Linear B Supersyllabograms Chart for sheep rams and ewes
3. Progressive Linear B Vocabulary and Grammar, another all-new approach to the study of Linear B, whereby I intend to re-construct as much of the lost grammar of Mycenaean Greek as I possibly can. I have already completely mapped the active voice of both Thematic and Athematic verbs in Mycenaean Greek. Nouns, adjectives, adverbs and prepositions with cases are to follow in 2015. To view all posts on this topic, visit our PINTEREST Board, Mycenaean Linear B Grammar and Vocabulary:

Mycenaean Linear B PINTEREST 
4. Rita Roberts and I shall be constructing an all new English-Linear B Lexicon sometimes between 2016 & 2018, which will be vastly superior to the currently available Mycenaean (Linear B) – ENGLISH Glossary on the Internet, of which the less said the better, as it is riddled with at least 100 errors! I strongly dis-advise anyone using it. If you must use a Mycenaean dictionary, be sure to avail yourselves of Chris Tselentsis’ far superior Linear B Lexicon.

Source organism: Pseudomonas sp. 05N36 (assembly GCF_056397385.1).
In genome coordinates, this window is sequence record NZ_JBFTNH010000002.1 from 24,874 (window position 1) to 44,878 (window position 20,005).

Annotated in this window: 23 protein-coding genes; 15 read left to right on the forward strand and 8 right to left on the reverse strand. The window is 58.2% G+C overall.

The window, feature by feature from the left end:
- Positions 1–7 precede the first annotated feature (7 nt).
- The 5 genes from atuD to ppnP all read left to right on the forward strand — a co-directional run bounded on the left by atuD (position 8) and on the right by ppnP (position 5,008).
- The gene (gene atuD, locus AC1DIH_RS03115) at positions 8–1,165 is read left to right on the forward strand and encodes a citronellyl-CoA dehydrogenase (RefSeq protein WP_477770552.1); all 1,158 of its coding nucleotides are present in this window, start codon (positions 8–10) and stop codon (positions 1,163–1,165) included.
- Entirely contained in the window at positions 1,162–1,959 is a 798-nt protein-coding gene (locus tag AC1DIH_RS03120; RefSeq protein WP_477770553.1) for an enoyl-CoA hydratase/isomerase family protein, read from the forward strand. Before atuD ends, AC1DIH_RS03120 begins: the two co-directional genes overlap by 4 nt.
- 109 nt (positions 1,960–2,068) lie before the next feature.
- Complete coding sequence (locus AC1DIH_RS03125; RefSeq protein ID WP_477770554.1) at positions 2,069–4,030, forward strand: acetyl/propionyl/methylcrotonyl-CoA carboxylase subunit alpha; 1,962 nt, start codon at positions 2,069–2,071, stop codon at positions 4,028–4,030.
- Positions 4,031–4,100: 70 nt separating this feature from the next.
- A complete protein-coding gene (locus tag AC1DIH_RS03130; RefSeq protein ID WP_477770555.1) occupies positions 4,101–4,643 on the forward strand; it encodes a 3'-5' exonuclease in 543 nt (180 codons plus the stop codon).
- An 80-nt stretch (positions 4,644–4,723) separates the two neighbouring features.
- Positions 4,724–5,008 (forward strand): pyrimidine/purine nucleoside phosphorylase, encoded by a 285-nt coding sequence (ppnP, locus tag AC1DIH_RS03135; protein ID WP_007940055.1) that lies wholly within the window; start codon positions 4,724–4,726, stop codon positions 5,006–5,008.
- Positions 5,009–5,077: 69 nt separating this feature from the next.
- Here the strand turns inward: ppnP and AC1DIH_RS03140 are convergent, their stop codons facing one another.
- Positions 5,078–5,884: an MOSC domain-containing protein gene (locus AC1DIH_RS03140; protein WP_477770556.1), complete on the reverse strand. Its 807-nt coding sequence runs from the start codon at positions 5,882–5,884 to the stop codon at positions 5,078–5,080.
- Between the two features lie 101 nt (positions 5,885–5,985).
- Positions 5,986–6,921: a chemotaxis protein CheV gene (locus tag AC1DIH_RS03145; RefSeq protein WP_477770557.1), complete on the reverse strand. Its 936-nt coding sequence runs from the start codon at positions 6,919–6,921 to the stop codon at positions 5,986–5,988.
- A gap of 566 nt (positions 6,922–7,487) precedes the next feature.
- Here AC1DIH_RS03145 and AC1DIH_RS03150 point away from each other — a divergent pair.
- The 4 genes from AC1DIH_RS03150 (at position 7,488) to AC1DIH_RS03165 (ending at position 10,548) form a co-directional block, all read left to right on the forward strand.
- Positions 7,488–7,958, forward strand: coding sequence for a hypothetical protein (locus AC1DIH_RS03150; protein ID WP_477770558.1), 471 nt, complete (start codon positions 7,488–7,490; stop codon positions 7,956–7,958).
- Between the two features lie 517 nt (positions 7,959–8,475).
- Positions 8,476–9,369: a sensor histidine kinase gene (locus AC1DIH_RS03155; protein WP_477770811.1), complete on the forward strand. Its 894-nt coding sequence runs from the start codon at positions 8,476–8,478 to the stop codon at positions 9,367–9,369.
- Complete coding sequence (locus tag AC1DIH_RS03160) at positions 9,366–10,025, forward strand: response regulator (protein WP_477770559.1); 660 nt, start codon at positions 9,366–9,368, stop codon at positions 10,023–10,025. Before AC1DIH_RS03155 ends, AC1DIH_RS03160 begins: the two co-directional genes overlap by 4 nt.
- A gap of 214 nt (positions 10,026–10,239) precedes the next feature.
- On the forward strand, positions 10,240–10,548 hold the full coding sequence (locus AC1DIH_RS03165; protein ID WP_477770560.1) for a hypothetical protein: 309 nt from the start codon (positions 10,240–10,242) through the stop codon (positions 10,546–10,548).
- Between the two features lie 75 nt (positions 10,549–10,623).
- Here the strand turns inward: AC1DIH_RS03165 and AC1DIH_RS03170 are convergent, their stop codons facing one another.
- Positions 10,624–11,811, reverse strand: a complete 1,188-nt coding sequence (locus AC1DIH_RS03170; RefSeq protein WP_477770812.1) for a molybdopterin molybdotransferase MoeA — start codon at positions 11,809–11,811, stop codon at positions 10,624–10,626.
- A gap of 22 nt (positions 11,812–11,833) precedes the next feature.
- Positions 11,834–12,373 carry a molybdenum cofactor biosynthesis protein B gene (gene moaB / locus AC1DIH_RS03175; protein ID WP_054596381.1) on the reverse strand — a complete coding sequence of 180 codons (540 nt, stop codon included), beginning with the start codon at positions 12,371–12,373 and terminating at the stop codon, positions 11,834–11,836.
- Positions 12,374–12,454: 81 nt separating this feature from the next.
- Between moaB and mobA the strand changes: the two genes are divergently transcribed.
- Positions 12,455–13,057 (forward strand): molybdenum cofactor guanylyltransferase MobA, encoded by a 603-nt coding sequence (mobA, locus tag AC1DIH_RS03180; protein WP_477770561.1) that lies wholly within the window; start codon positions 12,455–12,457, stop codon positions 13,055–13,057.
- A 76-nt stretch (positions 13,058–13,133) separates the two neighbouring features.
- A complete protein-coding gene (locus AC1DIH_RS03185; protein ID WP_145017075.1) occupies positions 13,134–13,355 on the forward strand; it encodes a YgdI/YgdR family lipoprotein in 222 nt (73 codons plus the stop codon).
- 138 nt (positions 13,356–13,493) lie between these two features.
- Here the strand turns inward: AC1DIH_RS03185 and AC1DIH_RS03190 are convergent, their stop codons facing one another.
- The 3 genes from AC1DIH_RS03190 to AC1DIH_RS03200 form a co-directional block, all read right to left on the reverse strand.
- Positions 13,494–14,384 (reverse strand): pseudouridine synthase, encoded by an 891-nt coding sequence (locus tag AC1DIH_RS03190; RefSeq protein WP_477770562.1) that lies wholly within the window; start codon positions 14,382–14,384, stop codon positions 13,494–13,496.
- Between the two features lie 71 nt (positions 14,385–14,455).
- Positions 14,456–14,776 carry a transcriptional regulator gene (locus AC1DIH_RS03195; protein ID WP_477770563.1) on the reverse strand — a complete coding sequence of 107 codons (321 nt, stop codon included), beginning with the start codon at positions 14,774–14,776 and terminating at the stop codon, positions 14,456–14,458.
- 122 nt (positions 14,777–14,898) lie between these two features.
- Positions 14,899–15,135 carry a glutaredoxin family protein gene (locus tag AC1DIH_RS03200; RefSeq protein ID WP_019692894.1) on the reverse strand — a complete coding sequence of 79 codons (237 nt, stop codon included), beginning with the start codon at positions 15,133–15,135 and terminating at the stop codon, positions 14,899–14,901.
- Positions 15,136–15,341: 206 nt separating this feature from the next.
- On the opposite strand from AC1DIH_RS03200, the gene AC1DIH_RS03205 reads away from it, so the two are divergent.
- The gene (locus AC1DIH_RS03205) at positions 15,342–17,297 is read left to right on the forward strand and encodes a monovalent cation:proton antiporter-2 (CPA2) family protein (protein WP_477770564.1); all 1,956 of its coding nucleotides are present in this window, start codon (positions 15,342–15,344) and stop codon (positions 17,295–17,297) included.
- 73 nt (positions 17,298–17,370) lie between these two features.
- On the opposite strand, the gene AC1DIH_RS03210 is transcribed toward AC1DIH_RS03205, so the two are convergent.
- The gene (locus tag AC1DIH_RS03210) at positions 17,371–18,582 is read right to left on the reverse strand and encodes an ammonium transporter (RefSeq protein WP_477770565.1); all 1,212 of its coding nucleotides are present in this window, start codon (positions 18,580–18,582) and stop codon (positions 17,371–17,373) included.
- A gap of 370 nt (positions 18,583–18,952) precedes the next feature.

5. the all new field of the feasibility of the possible application of the Linear syllabaries, especially B & C but also, to a lesser extent, Linear A, to the emerging field of extraterrestrial communication, by which I mean serious research as undertaken by NASA: Click to read the entire PDF

NASA
and other space administration, research facilities and professional online sites, and not crackpot nonsense such as UFOs, alien abductions and the like. Here are a few comic strips just to make it clear exactly what I think of extraterrestrial crackpots: Click to ENLARGE

Universe makes a lot of people angry and Dakeks
followed by this famous quotation by Werner Karl Heisenburg: Click to read the Wikipedia article on him: 

Heisenburg universe stranger
 
These are just the 5 major ventures we are undertaking on our blog, but we do not shy away from anything whatsoever which advances our knowledge of Linear B in general and in particular.

My Twitter account has expanded its scope to include not only my primary pursuits, research into Linear A, B & C and ancient Greek, especially the archaic Greek of the Catalogue of Ships in book II of Homer’s Iliad, which I am in the process of translating in its entirety, as you can see here: Click to ENLARGE

homer-iliad-2-catalogue-of-ships-lines-474-510